Cardiovascular Risks of Probenecid vs. Allopurinol for Gout

Study Questions:

What is the comparative cardiovascular safety of probenecid and allopurinol for treatment of gout in patients ≥65 years old?


The authors conducted a cohort study using Medicare claims data for patients aged ≥65 years from 2008-2013 who were initiated on treatment with probenecid or allopurinol. The primary outcome was the composite endpoint of hospitalization for myocardial infarction (MI) or stroke. Secondary outcomes included MI, stroke, coronary revascularization, mortality, and heart failure. Patients who used pegloticase or rasburicase, suffered from end-stage renal disease, or were on dialysis were excluded. Subjects were studied from the day after index use of probenecid or allopurinol until the occurrence of death, the primary outcome, the end of study database period, insurance disenrollment, nursing home admission, or 30 days following drug discontinuation or change to the other study drug. Multiple covariates associated with severity of gout and cardiovascular risk were assessed, and propensity score matching was used to control for the >65 potential confounders.


Of the >2.8 million patents identified, after applying inclusion and exclusion criteria, there were 339,870 who initiated a uric acid-lowering drug. In this cohort, 9,722 started probenecid and 303,936 started allopurinol. After propensity matching with a 1:3 fixed ratio, 100% of probenecid and 9.6% of all allopurinol initiators were included in the study cohort. The mean age was 76 ± 7 years, 79% were white, and 54% were male. Baseline characteristics in both groups included cardiovascular disease (28%), heart failure (27%), chronic kidney disease (28%), and diabetes (46%). The median follow-up for the primary outcome (as-treated analysis) was 188 days (interquartile range [IQR], 61-469 days) for probenecid initiators and 358 days (IQR, 103-854 days) for allopurinol initiators. During the follow-up period, the incidence rate of the composite endpoint of MI or stroke per 100 person-years was 2.36 (95% confidence interval [CI], 2.05-2.71) among probenecid initiators and 2.83 (95% CI, 2.67-2.99) among allopurinol initiators. The hazard ratio (HR) of the primary outcome was 0.8 (95% CI, 0.69-0.93) in the probenecid group compared to the allopurinol group. Secondary outcomes were also lower in the probenecid group compared to the allopurinol group for MI (hazard ratio [HR], 0.81; 95% CI, 0.67-0.99), stroke (HR, 0.72; 95% CI, 0.57-0.90), and all-cause death (HR, 0.87; 95% CI, 0.76-0.997). The incidence rate of hospitalization for HF decompensation in patients with established HF was lower in the probenecid group compared to the allopurinol group (HR, 0.91; 95% CI, 0.83-0.997).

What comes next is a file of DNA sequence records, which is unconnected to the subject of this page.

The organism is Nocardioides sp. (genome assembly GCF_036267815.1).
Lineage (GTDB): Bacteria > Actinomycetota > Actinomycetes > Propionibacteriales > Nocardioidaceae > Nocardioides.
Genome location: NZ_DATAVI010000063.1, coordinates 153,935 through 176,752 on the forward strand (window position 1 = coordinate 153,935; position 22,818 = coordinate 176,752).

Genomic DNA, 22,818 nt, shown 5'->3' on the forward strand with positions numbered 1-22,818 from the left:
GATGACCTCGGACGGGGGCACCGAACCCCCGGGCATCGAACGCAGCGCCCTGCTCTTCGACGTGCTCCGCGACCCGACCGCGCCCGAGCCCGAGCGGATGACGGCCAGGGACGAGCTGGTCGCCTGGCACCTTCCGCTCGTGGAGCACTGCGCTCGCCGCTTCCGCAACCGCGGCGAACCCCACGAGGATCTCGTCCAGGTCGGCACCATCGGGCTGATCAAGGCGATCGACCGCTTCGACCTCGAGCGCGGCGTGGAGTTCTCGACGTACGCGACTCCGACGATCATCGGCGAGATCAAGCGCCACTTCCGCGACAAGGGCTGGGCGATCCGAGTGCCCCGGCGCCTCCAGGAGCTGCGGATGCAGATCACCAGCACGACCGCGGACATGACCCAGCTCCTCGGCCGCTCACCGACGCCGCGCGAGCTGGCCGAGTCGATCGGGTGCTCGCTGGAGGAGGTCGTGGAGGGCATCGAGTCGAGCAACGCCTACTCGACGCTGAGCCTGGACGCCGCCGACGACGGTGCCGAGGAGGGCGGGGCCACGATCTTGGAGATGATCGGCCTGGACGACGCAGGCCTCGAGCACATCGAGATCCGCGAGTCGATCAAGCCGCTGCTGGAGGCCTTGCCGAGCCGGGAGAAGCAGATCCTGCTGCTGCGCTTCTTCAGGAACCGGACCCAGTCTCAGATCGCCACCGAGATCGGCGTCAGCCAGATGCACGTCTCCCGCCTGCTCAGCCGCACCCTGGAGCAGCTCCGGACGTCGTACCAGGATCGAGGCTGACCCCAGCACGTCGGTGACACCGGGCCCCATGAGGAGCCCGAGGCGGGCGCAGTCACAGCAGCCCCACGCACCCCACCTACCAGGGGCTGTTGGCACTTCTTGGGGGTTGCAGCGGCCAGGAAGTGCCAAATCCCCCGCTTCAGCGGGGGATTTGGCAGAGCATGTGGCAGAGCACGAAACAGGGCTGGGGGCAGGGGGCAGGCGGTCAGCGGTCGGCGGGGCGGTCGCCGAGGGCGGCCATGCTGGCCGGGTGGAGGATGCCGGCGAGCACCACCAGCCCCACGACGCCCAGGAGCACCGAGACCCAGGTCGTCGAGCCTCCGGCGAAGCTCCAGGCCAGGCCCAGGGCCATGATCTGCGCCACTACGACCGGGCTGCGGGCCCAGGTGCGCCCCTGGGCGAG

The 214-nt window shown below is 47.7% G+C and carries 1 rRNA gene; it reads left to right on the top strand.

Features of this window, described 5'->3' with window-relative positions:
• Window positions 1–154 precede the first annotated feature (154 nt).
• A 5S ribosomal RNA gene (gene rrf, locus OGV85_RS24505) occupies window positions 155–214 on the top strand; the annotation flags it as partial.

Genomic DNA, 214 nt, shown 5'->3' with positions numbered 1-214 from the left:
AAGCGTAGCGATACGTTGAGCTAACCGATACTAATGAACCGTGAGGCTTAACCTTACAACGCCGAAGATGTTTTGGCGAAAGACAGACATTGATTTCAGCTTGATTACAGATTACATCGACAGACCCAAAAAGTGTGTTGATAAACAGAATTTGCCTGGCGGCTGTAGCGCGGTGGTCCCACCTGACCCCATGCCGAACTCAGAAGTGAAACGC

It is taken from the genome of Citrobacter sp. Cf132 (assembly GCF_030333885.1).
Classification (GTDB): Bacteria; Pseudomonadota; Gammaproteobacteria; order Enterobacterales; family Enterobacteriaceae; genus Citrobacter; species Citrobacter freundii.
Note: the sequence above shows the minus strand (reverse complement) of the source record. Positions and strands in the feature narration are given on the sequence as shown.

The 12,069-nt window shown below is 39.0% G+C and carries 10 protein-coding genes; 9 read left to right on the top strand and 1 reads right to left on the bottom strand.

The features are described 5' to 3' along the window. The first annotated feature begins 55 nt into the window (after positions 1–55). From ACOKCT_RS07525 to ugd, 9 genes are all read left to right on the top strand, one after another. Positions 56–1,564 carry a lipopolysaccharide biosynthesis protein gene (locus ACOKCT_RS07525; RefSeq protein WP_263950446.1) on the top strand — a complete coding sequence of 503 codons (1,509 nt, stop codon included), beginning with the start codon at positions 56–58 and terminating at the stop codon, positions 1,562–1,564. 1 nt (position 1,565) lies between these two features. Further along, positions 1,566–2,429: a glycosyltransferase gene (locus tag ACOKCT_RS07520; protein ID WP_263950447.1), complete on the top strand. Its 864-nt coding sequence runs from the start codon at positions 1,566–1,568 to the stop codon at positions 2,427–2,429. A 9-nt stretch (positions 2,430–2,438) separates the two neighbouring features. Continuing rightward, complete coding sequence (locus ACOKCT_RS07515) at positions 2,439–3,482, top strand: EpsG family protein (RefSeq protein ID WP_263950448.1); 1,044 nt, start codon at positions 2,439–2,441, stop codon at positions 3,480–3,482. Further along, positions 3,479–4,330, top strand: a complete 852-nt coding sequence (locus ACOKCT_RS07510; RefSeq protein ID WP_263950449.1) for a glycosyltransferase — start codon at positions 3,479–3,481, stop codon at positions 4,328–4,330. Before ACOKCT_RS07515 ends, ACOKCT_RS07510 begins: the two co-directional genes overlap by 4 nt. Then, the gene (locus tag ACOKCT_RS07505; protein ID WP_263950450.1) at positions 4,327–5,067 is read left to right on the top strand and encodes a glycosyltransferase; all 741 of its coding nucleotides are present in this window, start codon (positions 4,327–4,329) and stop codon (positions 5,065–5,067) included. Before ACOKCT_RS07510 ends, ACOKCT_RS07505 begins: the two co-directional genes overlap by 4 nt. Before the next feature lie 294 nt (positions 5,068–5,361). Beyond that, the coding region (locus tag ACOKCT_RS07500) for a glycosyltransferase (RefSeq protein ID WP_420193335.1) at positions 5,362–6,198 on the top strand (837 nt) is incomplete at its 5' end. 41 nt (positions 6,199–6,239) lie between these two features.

In a large cohort study of 38,888 elderly Medicare patients with gout, use of probenecid appears to be associated with a modest decrease in MI, stroke, and admission for heart failure exacerbation compared to allopurinol.


Patients with gout are at increased risk for cardiovascular disease, although it remains unclear whether uric acid plays a causative role in development of cardiovascular disease. Prior observational studies have shown conflicting results (primarily with allopurinol) regarding reducing the risk of future cardiovascular disease. Until now, no data existed regarding the effects of probenecid on cardiovascular disease. This large cohort study presents data suggesting that probenecid use as compared to allopurinol is associated with a modest decrease in certain cardiovascular events. Given this is a nonrandomized observational study, it is subject to residual/unmeasured confounding, and causality cannot be proven. Future prospective, randomized, interventional studies are needed to evaluate the effect of probenecid and allopurinol on cardiovascular outcomes, and if present, to determine the mechanism(s) by which these medications affect cardiovascular risk.

Clinical Topics: Acute Coronary Syndromes, Cardiac Surgery, Geriatric Cardiology, Heart Failure and Cardiomyopathies, Invasive Cardiovascular Angiography and Intervention, Prevention, Cardiac Surgery and Arrhythmias, Cardiac Surgery and Heart Failure, Statins, Acute Heart Failure, Interventions and ACS

Keywords: Acute Coronary Syndrome, Allopurinol, Cardiovascular Diseases, Diabetes Mellitus, Geriatrics, Gout, Heart Failure, Kidney Failure, Chronic, Myocardial Infarction, Myocardial Revascularization, Primary Prevention, Probenecid, Risk Factors, Stroke, Uric Acid

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